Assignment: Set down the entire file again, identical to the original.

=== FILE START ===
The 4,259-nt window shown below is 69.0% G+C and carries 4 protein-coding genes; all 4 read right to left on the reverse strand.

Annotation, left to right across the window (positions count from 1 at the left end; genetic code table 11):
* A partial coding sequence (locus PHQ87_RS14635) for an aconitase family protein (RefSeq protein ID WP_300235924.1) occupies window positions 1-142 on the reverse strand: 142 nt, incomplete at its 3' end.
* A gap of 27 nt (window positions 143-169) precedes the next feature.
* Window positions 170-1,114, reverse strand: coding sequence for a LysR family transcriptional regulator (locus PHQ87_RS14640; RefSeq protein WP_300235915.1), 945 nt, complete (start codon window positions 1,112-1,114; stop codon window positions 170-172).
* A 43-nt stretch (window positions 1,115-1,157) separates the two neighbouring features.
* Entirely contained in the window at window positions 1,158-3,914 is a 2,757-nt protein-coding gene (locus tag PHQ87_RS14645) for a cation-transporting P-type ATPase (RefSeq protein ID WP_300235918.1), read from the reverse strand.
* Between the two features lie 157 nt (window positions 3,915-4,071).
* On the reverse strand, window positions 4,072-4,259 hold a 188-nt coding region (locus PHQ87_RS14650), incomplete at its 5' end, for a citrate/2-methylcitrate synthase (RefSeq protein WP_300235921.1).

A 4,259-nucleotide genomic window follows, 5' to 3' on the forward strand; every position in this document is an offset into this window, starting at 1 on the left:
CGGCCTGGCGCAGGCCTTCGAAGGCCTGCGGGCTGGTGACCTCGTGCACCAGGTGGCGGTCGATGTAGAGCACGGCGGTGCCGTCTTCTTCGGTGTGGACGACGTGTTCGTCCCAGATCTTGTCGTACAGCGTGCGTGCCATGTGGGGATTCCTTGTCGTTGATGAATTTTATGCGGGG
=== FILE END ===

The 4,259-nt window shown below is 69.0% G+C and carries 4 protein-coding genes; all 4 read right to left on the reverse strand.

Annotation, left to right across the window (positions count from 1 at the left end; genetic code table 11):
* A partial coding sequence (locus PHQ87_RS14635) for an aconitase family protein (RefSeq protein ID WP_300235924.1) occupies window positions 1-142 on the reverse strand: 142 nt, incomplete at its 3' end.
* A gap of 27 nt (window positions 143-169) precedes the next feature.
* Window positions 170-1,114, reverse strand: coding sequence for a LysR family transcriptional regulator (locus PHQ87_RS14640; RefSeq protein WP_300235915.1), 945 nt, complete (start codon window positions 1,112-1,114; stop codon window positions 170-172).
* A 43-nt stretch (window positions 1,115-1,157) separates the two neighbouring features.
* Entirely contained in the window at window positions 1,158-3,914 is a 2,757-nt protein-coding gene (locus tag PHQ87_RS14645) for a cation-transporting P-type ATPase (RefSeq protein ID WP_300235918.1), read from the reverse strand.
* Between the two features lie 157 nt (window positions 3,915-4,071).
* On the reverse strand, window positions 4,072-4,259 hold a 188-nt coding region (locus PHQ87_RS14650), incomplete at its 5' end, for a citrate/2-methylcitrate synthase (RefSeq protein WP_300235921.1).

A 4,259-nucleotide genomic window follows, 5' to 3' on the forward strand; every position in this document is an offset into this window, starting at 1 on the left:
CGGCCTGGCGCAGGCCTTCGAAGGCCTGCGGGCTGGTGACCTCGTGCACCAGGTGGCGGTCGATGTAGAGCACGGCGGTGCCGTCTTCTTCGGTGTGGACGACGTGTTCGTCCCAGATCTTGTCGTACAGCGTGCGTGCCATGTGGGGATTCCTTGTCGTTGATGAATTTTATGCGGGG